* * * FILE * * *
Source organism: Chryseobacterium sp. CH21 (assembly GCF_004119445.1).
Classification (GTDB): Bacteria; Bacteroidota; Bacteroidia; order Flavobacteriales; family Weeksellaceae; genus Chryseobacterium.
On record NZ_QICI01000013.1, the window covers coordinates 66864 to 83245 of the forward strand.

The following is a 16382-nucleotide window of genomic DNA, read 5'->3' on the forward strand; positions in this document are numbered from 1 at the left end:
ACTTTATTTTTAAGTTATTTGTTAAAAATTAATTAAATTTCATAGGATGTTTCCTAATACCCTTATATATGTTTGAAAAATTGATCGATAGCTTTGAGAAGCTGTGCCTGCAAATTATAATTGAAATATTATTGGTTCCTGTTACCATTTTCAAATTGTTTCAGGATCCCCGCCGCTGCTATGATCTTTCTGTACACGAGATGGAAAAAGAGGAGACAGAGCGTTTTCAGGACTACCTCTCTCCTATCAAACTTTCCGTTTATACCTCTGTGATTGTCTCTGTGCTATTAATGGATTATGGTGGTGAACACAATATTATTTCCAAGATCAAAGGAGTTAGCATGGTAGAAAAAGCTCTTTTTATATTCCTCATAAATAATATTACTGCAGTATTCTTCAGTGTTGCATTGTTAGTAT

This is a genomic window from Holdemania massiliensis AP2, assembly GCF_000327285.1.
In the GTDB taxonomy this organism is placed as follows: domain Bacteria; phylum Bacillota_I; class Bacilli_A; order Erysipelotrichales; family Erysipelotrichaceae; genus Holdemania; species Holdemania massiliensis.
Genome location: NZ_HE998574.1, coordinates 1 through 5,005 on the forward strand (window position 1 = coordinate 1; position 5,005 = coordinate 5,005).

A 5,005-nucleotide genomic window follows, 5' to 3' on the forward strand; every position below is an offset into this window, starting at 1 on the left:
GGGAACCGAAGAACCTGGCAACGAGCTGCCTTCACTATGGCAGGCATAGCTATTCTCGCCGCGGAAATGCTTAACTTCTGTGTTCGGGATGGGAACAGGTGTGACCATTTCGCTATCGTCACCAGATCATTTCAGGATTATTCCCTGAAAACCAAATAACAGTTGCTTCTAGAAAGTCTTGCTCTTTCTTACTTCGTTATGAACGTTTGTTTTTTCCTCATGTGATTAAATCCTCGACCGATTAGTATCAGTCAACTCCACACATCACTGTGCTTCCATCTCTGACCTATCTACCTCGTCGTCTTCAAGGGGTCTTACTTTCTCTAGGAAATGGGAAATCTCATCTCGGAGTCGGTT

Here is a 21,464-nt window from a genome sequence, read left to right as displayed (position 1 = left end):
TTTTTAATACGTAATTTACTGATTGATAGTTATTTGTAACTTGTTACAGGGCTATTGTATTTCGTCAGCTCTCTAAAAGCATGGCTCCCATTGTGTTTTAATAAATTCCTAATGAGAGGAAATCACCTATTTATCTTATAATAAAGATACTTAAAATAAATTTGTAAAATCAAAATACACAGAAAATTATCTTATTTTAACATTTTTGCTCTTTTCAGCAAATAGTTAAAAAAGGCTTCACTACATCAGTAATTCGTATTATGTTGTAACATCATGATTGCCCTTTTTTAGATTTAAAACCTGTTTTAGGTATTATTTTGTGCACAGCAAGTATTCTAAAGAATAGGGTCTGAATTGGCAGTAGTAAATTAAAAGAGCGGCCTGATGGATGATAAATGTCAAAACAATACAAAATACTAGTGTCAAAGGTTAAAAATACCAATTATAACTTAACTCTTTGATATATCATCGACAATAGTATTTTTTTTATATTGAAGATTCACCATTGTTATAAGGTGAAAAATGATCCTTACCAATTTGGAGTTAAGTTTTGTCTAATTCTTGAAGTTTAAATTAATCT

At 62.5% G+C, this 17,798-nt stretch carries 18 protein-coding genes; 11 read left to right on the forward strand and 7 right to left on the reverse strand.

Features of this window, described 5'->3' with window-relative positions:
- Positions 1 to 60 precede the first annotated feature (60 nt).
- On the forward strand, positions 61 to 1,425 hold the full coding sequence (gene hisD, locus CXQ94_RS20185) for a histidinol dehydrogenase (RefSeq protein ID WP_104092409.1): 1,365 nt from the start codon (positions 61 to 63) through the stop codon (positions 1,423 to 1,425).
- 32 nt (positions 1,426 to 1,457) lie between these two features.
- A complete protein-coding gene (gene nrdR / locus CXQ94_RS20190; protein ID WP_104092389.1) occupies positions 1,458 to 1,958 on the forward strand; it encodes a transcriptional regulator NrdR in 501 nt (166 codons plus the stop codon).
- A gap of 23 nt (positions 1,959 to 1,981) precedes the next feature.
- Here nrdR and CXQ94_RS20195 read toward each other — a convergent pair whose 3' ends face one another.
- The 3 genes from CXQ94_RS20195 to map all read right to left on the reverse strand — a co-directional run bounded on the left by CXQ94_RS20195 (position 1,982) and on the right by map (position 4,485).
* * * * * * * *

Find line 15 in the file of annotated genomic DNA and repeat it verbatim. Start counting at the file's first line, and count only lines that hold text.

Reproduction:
- Positions 1 to 60 precede the first annotated feature (60 nt).